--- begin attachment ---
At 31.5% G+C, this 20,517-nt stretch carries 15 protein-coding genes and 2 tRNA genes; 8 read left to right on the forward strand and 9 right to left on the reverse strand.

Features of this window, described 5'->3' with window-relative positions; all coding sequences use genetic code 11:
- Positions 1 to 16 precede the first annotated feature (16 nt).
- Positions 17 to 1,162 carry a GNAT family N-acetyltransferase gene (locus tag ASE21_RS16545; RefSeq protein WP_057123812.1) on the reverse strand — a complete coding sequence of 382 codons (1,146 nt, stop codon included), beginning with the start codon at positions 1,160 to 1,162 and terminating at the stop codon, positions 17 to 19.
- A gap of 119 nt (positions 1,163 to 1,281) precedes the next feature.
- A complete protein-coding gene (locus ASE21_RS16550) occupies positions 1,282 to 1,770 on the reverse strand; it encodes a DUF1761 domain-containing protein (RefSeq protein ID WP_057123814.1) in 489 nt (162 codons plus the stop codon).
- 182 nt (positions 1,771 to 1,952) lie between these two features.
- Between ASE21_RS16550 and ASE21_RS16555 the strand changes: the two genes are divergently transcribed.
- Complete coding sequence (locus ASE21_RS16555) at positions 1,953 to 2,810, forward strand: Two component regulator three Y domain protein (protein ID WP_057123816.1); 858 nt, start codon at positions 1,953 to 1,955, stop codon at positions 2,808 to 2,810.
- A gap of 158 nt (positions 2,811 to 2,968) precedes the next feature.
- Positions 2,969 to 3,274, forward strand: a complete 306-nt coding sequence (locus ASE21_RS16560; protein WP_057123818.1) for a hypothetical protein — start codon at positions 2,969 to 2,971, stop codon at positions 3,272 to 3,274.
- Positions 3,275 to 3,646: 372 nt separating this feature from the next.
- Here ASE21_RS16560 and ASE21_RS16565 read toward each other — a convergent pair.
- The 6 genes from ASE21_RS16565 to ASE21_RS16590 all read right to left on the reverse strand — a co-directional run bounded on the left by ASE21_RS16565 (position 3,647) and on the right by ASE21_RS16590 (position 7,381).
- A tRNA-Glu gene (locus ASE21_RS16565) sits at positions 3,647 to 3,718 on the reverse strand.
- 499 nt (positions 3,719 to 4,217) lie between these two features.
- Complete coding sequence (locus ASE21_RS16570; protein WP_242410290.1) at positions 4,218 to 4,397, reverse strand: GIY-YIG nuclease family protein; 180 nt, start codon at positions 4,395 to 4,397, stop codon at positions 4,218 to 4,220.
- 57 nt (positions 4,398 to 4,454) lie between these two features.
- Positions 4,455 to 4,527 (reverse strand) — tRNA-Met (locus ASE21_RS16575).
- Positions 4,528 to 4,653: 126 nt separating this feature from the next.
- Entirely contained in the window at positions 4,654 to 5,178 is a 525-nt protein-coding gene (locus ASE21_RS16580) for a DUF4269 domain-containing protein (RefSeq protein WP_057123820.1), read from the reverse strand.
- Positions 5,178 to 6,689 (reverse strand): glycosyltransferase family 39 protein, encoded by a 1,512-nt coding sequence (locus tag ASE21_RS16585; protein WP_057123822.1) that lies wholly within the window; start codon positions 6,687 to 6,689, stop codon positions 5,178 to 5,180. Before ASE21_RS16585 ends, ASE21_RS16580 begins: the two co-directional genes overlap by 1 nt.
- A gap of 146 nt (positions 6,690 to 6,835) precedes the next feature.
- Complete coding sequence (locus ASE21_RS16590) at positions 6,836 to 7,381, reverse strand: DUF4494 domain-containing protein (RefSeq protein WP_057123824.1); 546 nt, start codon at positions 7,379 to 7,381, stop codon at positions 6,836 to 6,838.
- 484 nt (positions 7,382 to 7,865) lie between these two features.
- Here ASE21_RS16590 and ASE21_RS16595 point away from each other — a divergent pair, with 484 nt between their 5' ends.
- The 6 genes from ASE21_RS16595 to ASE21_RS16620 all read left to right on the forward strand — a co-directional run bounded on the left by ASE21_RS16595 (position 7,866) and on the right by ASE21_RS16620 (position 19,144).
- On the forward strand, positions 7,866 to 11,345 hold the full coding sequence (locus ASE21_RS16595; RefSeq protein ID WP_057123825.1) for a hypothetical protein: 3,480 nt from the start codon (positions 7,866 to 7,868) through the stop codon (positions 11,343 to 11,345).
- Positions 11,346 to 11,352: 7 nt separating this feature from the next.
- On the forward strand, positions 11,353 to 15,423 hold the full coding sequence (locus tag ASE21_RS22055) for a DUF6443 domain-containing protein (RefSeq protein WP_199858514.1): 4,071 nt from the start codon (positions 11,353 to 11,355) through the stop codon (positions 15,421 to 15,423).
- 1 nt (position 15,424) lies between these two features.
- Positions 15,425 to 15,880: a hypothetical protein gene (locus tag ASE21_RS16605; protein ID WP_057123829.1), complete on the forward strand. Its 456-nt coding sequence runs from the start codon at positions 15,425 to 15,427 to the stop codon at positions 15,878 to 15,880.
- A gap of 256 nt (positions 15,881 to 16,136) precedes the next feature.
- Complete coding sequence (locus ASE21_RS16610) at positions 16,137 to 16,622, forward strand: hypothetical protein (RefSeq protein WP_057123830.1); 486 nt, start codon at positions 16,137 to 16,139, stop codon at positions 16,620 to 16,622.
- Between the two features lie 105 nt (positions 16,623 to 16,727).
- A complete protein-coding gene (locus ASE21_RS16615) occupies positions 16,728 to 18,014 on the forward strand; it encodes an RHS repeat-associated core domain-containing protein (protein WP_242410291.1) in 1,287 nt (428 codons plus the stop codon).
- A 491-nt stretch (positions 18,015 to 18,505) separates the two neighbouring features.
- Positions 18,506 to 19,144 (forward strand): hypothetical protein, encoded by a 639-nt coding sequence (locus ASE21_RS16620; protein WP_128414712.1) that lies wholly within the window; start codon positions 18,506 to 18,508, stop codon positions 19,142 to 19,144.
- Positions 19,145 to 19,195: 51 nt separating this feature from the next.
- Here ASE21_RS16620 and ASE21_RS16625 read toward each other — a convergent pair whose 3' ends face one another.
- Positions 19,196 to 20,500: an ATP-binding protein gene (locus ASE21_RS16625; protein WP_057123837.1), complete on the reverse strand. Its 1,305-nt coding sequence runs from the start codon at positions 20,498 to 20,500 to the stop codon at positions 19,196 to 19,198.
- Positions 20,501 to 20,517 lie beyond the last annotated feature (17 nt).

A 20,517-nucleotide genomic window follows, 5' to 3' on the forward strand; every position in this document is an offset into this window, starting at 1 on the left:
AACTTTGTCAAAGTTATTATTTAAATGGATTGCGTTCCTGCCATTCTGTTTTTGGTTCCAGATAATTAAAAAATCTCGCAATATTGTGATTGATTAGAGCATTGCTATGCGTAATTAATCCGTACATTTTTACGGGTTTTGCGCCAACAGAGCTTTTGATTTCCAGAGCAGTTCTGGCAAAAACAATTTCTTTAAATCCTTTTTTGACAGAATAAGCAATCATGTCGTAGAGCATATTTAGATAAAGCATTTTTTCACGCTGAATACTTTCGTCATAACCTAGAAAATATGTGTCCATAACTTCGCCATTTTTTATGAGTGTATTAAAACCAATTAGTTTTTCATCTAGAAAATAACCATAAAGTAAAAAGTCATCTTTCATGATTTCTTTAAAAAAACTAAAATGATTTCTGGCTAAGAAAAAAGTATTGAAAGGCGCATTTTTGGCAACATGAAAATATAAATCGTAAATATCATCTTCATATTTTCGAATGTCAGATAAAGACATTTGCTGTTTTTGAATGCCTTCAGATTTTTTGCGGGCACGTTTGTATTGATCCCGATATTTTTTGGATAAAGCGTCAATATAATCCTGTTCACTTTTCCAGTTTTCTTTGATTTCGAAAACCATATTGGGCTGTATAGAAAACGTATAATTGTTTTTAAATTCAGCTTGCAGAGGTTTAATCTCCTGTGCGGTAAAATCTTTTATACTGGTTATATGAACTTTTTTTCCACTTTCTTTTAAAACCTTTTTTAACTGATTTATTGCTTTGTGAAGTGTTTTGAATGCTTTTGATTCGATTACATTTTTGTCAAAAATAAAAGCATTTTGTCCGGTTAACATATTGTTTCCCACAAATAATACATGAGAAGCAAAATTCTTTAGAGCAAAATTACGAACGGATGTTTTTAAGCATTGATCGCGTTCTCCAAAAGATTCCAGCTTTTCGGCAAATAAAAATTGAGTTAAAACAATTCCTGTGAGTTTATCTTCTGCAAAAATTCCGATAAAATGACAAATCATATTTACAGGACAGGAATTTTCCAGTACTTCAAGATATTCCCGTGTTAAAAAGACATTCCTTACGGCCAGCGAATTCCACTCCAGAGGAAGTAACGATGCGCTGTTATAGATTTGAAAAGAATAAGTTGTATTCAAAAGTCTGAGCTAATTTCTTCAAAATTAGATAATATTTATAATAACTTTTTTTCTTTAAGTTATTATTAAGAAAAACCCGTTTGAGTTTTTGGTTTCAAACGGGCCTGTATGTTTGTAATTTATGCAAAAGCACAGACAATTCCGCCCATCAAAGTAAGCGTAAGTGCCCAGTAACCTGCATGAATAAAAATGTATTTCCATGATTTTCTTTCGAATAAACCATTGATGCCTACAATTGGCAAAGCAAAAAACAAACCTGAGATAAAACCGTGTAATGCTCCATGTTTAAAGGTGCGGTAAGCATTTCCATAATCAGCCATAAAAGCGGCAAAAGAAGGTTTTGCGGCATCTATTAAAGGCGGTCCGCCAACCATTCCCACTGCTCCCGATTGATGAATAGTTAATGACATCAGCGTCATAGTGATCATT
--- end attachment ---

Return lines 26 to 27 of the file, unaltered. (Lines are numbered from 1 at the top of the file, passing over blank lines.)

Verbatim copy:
- Here ASE21_RS16590 and ASE21_RS16595 point away from each other — a divergent pair, with 484 nt between their 5' ends.
- The 6 genes from ASE21_RS16595 to ASE21_RS16620 all read left to right on the forward strand — a co-directional run bounded on the left by ASE21_RS16595 (position 7,866) and on the right by ASE21_RS16620 (position 19,144).